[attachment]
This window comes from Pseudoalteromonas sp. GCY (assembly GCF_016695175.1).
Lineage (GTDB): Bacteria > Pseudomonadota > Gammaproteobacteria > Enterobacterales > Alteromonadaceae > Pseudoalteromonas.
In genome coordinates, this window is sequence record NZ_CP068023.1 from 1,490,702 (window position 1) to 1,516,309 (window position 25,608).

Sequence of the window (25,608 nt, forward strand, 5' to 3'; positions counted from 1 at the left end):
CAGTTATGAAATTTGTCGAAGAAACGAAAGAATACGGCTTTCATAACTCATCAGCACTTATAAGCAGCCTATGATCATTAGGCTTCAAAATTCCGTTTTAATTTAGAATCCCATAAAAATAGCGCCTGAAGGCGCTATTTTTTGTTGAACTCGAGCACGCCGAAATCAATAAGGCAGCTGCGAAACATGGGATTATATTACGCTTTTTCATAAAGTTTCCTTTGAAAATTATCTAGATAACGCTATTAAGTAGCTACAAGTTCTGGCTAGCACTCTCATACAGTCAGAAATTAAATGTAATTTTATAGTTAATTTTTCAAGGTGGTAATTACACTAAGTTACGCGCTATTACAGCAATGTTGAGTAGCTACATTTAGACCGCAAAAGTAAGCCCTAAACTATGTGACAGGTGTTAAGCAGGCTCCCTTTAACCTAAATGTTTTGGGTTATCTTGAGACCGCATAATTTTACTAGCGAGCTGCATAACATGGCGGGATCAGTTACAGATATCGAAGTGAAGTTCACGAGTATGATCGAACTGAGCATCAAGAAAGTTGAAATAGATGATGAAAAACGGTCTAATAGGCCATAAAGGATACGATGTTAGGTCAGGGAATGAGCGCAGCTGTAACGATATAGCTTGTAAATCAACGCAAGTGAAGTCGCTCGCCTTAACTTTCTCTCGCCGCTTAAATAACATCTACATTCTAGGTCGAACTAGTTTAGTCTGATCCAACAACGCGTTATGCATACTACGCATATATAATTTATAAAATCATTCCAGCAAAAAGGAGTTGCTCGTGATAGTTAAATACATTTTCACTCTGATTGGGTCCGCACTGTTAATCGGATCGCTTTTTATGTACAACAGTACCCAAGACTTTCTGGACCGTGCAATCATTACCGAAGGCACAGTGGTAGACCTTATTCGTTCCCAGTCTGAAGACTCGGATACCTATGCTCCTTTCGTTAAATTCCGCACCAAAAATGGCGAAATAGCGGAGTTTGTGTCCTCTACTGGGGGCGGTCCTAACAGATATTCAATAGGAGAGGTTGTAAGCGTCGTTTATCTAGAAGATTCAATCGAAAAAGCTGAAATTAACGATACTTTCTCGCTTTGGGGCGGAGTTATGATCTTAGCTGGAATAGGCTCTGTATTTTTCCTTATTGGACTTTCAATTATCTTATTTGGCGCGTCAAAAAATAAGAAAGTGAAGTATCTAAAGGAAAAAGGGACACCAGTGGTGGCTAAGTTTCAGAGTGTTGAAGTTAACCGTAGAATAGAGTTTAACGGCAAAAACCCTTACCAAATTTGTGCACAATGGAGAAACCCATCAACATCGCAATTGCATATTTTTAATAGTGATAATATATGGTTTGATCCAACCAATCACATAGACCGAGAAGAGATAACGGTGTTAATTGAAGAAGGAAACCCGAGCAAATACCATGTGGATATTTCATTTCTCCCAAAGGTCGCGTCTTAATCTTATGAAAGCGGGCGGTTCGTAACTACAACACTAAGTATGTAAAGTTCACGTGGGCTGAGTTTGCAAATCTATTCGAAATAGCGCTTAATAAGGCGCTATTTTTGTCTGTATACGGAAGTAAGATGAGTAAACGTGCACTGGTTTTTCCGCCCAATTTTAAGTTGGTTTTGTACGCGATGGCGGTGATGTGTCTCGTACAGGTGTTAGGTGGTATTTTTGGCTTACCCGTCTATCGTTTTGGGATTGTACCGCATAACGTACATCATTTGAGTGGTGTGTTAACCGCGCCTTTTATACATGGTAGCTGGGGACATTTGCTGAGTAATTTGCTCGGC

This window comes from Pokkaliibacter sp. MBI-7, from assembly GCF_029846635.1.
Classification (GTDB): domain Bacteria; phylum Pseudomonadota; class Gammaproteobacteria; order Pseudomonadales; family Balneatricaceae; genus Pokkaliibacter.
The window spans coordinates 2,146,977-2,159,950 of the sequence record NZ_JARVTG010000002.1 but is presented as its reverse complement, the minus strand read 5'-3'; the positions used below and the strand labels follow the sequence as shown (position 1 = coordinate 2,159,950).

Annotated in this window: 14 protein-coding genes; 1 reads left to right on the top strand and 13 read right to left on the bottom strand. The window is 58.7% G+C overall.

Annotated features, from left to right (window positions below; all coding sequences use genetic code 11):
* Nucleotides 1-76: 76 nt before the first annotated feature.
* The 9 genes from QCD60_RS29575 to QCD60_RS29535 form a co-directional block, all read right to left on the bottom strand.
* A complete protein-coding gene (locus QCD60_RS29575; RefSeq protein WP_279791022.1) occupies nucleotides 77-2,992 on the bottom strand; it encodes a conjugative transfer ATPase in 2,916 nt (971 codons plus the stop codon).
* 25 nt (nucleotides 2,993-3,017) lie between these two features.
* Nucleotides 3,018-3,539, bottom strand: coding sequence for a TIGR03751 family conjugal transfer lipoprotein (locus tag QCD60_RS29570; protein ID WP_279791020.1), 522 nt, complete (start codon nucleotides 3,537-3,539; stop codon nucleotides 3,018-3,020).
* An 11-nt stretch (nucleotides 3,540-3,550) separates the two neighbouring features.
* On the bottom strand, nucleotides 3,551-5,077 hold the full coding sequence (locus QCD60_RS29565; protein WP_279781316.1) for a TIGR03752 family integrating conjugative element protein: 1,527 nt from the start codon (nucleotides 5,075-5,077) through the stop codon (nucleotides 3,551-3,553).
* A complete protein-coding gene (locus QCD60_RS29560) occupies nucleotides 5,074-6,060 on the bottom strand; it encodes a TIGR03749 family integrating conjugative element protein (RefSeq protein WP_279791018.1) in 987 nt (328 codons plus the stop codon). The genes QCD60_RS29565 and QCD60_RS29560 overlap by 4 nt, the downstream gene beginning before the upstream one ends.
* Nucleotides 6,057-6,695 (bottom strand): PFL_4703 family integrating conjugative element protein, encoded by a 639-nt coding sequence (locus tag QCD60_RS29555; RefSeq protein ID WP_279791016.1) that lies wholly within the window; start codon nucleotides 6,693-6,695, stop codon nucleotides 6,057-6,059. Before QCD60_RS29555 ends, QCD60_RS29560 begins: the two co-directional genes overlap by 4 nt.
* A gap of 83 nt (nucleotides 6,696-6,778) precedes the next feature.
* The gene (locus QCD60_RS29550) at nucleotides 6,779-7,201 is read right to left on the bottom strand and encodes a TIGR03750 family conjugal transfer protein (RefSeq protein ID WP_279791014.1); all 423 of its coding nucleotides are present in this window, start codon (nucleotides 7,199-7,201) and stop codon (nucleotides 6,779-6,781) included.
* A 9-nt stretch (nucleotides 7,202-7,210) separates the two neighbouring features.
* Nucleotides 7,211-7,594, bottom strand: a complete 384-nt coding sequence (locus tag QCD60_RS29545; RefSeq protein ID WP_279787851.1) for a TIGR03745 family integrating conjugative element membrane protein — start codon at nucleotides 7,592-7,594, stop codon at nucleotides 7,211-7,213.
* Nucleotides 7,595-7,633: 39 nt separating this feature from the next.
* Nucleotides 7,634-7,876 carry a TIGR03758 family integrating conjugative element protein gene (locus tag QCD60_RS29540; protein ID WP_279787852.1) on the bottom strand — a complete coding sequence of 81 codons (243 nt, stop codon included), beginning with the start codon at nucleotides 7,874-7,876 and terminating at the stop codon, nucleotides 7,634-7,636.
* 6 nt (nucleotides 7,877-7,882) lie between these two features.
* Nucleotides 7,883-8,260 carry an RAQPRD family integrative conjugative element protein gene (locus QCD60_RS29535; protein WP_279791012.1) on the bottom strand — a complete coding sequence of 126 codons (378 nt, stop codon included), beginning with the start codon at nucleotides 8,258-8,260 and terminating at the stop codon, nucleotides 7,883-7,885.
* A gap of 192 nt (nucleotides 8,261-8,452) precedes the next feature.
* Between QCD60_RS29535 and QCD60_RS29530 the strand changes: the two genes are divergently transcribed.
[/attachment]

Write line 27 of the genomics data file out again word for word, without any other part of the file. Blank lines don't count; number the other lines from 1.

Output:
* Nucleotides 7,883-8,260 carry an RAQPRD family integrative conjugative element protein gene (locus QCD60_RS29535; protein WP_279791012.1) on the bottom strand — a complete coding sequence of 126 codons (378 nt, stop codon included), beginning with the start codon at nucleotides 8,258-8,260 and terminating at the stop codon, nucleotides 7,883-7,885.